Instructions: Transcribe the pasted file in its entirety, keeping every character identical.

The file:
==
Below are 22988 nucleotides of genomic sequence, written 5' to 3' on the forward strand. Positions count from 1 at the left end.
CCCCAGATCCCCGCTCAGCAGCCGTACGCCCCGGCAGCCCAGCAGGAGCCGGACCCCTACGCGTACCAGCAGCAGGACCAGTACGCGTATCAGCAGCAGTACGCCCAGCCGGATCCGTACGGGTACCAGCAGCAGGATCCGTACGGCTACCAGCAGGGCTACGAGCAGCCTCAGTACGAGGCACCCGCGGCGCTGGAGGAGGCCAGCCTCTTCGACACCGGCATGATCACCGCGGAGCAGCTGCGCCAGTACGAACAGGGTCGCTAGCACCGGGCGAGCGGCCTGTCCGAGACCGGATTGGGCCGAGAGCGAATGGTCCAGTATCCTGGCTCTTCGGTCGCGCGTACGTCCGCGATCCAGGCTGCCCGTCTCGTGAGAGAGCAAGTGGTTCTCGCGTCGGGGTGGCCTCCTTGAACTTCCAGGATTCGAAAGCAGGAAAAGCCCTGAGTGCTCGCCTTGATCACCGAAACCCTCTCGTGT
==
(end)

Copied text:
Below are 22988 nucleotides of genomic sequence, written 5' to 3' on the forward strand. Positions count from 1 at the left end.
CCCCAGATCCCCGCTCAGCAGCCGTACGCCCCGGCAGCCCAGCAGGAGCCGGACCCCTACGCGTACCAGCAGCAGGACCAGTACGCGTATCAGCAGCAGTACGCCCAGCCGGATCCGTACGGGTACCAGCAGCAGGATCCGTACGGCTACCAGCAGGGCTACGAGCAGCCTCAGTACGAGGCACCCGCGGCGCTGGAGGAGGCCAGCCTCTTCGACACCGGCATGATCACCGCGGAGCAGCTGCGCCAGTACGAACAGGGTCGCTAGCACCGGGCGAGCGGCCTGTCCGAGACCGGATTGGGCCGAGAGCGAATGGTCCAGTATCCTGGCTCTTCGGTCGCGCGTACGTCCGCGATCCAGGCTGCCCGTCTCGTGAGAGAGCAAGTGGTTCTCGCGTCGGGGTGGCCTCCTTGAACTTCCAGGATTCGAAAGCAGGAAAAGCCCTGAGTGCTCGCCTTGATCACCGAAACCCTCTCGTGT